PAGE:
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Am Fam Physician. 2004;70(1):155-156

A patient presented to the emergency department with blurred vision, eye pain, and redness after corneal graft transplantation (Figure 1, note the radial black sutures). On physical examination, the patient had a painful red eye and decreased visual acuity. Slit-lamp examination (Figure 1, thick arrows show vertical line of slit-lamp illumination) revealed an intense inflammatory reaction in the anterior chamber (Figure 1, thin arrow shows inflammatory cells reflecting light).


Based on the patient’s history and physical examination, which one of the following is the correct diagnosis?


The answer is D: endophthalmitis. Bacterial endophthalmitis usually presents during the first week following intraocular surgery.1,2 The eye becomes red and painful, and symptoms rapidly worsen. Corneal haziness and vitreous clouding may develop, obscuring the red reflex on fundus examination. The anterior chamber develops a massive cellular and fibrinous reaction, which can precipitate as a whitish hypopyon (Figure 2, thin arrows show top margin of hypopyon; thick arrow shows slit-lamp illumination). Vision is markedly reduced. Intense ciliary and conjunctival hyperemia occurs, and diffuse eye swelling may occur, including the eyelids. Endophthalmitis is an acute emergency necessitating an urgent referral for intraocular injection of antibiotics, occasionally combined with vitrectomy surgery.3

Acute angle-closure glaucoma also may present with acute onset of pain, redness, and blurred vision. It is more common in the elderly. Acute closure typically occurs spontaneously but may be triggered by pharmacologic pupil dilation. It can lead to complete vision loss within 24 hours and is an emergency, necessitating urgent treatment with pressure-lowering medications combined with an iridectomy laser procedure (creating a hole in the iris with laser). It does not commonly occur in the postoperative period.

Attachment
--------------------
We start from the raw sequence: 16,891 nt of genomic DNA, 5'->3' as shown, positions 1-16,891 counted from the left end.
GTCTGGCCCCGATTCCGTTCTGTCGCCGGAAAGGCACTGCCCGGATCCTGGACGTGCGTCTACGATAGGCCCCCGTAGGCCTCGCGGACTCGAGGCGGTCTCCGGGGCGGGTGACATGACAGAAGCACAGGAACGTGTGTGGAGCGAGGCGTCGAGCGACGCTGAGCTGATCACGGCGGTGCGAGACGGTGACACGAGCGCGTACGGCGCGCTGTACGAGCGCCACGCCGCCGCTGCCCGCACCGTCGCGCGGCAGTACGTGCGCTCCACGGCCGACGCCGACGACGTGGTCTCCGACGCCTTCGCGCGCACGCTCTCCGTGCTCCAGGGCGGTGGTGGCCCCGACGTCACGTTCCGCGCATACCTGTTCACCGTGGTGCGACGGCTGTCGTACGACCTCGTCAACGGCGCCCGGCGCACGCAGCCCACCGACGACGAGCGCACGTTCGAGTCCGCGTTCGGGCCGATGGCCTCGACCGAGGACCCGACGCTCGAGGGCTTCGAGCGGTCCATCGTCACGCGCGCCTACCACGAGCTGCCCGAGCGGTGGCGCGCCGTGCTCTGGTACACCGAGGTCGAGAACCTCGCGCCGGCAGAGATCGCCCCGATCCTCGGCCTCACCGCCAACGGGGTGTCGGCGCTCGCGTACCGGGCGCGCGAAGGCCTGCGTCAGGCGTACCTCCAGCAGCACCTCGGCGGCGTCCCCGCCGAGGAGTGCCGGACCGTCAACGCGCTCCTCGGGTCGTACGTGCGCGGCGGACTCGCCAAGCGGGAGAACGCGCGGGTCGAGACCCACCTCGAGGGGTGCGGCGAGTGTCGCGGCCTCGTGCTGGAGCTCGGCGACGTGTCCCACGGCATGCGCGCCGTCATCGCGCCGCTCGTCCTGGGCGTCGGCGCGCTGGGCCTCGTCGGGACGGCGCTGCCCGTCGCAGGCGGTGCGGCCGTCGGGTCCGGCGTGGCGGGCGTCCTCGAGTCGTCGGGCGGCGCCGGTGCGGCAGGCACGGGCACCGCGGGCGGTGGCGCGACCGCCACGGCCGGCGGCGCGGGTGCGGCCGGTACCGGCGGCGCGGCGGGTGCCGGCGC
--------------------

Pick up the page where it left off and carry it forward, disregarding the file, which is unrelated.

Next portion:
Bacterial conjunctivitis is characterized by conjunctival injection and purulent or mucopurulent discharge.4 Numerous microorganisms may induce bacterial conjunctivitis, so the course of the disease may vary from acute to chronic. Patients usually experience redness accompanied by discharge and stickiness of the eyelids, especially in the morning. Tearing and irritation may occur, but significant pain is uncommon. Conjunctivitis may be unilateral or bilateral.

Episcleritis is a descriptive term for any condition that causes inflammation of the episclera. Allergic causes are common and benign, but episcleritis also may be caused by more serious entities such as vasculitic diseases or systemic infections (e.g., syphilis or tuberculosis). Because the inflammation in episcleritis is limited to the outer layer of sclera, pain is not typical, and slit-lamp examination would not reveal any anterior chamber reaction.

Anterior uveitis, also referred to as iritis or iridocyclitis, is an inflammatory reaction affecting the anterior part of the eye.1,2 Anterior uveitis presents as acute inflammation characterized by intense redness, pain, photophobia, and reduced vision. Symptoms may develop over a period of hours to days. Slit-lamp examination findings include conjunctival hyperemia and an intense cellular reaction in the anterior chamber, which may result in the accumulation of a hypopyon. Uveitis may manifest as part of a systemic inflammatory condition (e.g., ankylosing spondylitis, inflammatory bowel disease).

Acute angle-closure glaucomaShallow anterior chamber, elevated intraocular pressure, and edema of the corneal epithelium
Bacterial conjunctivitisPurulent discharge, conjunctival redness, and edema of the ocular conjunctiva
EpiscleritisSectorial or rarely diffuse redness caused by engorgement of episcleral vessels, large vessels seen beneath the conjunctiva
EndophthalmitisProgressive and severe pain, decreased vision, eyelid swelling, chemosis, sometimes hypopyon, anterior chamber cells and flare, blurring of red reflex
Anterior uveitisRed and painful eye, decreased vision, tearing, photophobia, cells and flare confined to the anterior chamber

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This series is coordinated by John E. Delzell Jr., MD, MSPH, associate medical editor.

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